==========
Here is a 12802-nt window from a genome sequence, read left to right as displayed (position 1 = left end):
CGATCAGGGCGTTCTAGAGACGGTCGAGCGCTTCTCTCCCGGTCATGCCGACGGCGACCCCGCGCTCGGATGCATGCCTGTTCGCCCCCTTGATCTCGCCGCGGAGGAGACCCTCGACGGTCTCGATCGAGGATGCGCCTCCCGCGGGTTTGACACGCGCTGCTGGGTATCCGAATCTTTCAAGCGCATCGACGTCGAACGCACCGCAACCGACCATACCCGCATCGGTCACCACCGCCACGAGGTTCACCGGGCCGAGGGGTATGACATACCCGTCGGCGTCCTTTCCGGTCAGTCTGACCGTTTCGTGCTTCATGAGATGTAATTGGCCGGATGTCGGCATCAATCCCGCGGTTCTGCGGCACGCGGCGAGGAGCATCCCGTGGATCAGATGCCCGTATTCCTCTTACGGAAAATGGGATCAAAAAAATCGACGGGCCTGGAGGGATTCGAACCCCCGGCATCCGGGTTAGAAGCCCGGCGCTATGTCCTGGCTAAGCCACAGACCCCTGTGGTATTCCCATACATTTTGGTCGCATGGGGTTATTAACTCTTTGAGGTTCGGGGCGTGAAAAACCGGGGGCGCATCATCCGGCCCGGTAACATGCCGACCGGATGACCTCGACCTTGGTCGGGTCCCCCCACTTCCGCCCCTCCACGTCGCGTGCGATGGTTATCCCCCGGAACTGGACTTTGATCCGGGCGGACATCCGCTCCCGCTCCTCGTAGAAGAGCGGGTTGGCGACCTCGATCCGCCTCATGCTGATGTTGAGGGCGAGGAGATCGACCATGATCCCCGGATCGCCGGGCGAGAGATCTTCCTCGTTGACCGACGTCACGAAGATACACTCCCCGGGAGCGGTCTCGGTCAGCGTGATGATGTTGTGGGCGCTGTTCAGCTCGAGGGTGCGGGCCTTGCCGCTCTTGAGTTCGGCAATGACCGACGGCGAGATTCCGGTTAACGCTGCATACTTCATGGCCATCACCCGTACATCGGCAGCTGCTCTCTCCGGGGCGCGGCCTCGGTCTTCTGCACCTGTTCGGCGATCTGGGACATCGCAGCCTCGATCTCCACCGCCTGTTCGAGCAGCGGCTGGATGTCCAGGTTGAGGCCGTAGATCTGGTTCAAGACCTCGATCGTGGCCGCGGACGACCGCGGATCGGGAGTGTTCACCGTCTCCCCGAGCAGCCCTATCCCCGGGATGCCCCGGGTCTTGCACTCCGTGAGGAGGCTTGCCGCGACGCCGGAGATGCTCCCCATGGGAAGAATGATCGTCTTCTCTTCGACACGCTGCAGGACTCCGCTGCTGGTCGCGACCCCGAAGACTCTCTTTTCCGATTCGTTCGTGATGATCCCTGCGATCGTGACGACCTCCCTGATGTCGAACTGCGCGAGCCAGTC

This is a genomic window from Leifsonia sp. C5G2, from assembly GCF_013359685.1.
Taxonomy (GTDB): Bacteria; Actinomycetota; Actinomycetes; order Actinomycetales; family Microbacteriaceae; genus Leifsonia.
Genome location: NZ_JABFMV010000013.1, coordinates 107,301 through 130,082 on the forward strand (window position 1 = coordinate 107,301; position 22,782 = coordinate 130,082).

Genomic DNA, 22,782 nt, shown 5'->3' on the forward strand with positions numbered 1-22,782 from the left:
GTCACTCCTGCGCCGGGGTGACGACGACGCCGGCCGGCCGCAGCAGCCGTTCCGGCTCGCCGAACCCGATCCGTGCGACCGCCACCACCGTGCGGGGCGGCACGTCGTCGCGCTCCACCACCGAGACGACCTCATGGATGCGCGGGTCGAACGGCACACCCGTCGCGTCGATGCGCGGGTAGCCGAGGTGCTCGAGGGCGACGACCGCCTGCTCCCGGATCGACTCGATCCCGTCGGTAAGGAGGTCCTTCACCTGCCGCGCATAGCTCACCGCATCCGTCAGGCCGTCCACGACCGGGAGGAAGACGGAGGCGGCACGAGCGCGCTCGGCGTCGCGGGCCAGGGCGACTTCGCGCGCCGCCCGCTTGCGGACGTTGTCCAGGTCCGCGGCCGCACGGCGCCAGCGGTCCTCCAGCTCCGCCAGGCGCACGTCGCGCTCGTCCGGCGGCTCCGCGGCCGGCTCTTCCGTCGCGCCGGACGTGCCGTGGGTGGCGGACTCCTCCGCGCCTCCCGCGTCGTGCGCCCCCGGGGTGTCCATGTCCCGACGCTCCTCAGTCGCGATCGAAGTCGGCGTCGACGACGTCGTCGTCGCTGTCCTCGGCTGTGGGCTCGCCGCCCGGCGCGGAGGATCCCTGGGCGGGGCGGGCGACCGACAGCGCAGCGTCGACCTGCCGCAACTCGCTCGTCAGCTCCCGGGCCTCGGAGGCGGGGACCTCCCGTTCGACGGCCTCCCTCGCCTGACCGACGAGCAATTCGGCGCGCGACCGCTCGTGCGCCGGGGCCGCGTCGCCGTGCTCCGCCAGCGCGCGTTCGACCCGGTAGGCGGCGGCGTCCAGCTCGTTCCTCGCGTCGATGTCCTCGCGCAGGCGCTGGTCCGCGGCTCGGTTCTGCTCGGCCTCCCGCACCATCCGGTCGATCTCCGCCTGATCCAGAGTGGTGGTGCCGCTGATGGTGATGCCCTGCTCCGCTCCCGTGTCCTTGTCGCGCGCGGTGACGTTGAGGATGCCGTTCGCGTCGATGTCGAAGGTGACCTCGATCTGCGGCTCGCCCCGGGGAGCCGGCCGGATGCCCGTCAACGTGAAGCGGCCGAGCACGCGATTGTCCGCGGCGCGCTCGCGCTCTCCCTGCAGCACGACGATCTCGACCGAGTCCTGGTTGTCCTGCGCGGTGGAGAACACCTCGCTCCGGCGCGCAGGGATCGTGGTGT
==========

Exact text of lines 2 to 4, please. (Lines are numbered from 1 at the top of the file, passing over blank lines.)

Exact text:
CGATCAGGGCGTTCTAGAGACGGTCGAGCGCTTCTCTCCCGGTCATGCCGACGGCGACCCCGCGCTCGGATGCATGCCTGTTCGCCCCCTTGATCTCGCCGCGGAGGAGACCCTCGACGGTCTCGATCGAGGATGCGCCTCCCGCGGGTTTGACACGCGCTGCTGGGTATCCGAATCTTTCAAGCGCATCGACGTCGAACGCACCGCAACCGACCATACCCGCATCGGTCACCACCGCCACGAGGTTCACCGGGCCGAGGGGTATGACATACCCGTCGGCGTCCTTTCCGGTCAGTCTGACCGTTTCGTGCTTCATGAGATGTAATTGGCCGGATGTCGGCATCAATCCCGCGGTTCTGCGGCACGCGGCGAGGAGCATCCCGTGGATCAGATGCCCGTATTCCTCTTACGGAAAATGGGATCAAAAAAATCGACGGGCCTGGAGGGATTCGAACCCCCGGCATCCGGGTTAGAAGCCCGGCGCTATGTCCTGGCTAAGCCACAGACCCCTGTGGTATTCCCATACATTTTGGTCGCATGGGGTTATTAACTCTTTGAGGTTCGGGGCGTGAAAAACCGGGGGCGCATCATCCGGCCCGGTAACATGCCGACCGGATGACCTCGACCTTGGTCGGGTCCCCCCACTTCCGCCCCTCCACGTCGCGTGCGATGGTTATCCCCCGGAACTGGACTTTGATCCGGGCGGACATCCGCTCCCGCTCCTCGTAGAAGAGCGGGTTGGCGACCTCGATCCGCCTCATGCTGATGTTGAGGGCGAGGAGATCGACCATGATCCCCGGATCGCCGGGCGAGAGATCTTCCTCGTTGACCGACGTCACGAAGATACACTCCCCGGGAGCGGTCTCGGTCAGCGTGATGATGTTGTGGGCGCTGTTCAGCTCGAGGGTGCGGGCCTTGCCGCTCTTGAGTTCGGCAATGACCGACGGCGAGATTCCGGTTAACGCTGCATACTTCATGGCCATCACCCGTACATCGGCAGCTGCTCTCTCCGGGGCGCGGCCTCGGTCTTCTGCACCTGTTCGGCGATCTGGGACATCGCAGCCTCGATCTCCACCGCCTGTTCGAGCAGCGGCTGGATGTCCAGGTTGAGGCCGTAGATCTGGTTCAAGACCTCGATCGTGGCCGCGGACGACCGCGGATCGGGAGTGTTCACCGTCTCCCCGAGCAGCCCTATCCCCGGGATGCCCCGGGTCTTGCACTCCGTGAGGAGGCTTGCCGCGACGCCGGAGATGCTCCCCATGGGAAGAATGATCGTCTTCTCTTCGACACGCTGCAGGACTCCGCTGCTGGTCGCGACCCCGAAGACTCTCTTTTCCGATTCGTTCGTGATGATCCCTGCGATCGTGACGACCTCCCTGATGTCGAACTGCGCGAGCCAGTC

This is a genomic window from Leifsonia sp. C5G2, from assembly GCF_013359685.1.
Taxonomy (GTDB): Bacteria; Actinomycetota; Actinomycetes; order Actinomycetales; family Microbacteriaceae; genus Leifsonia.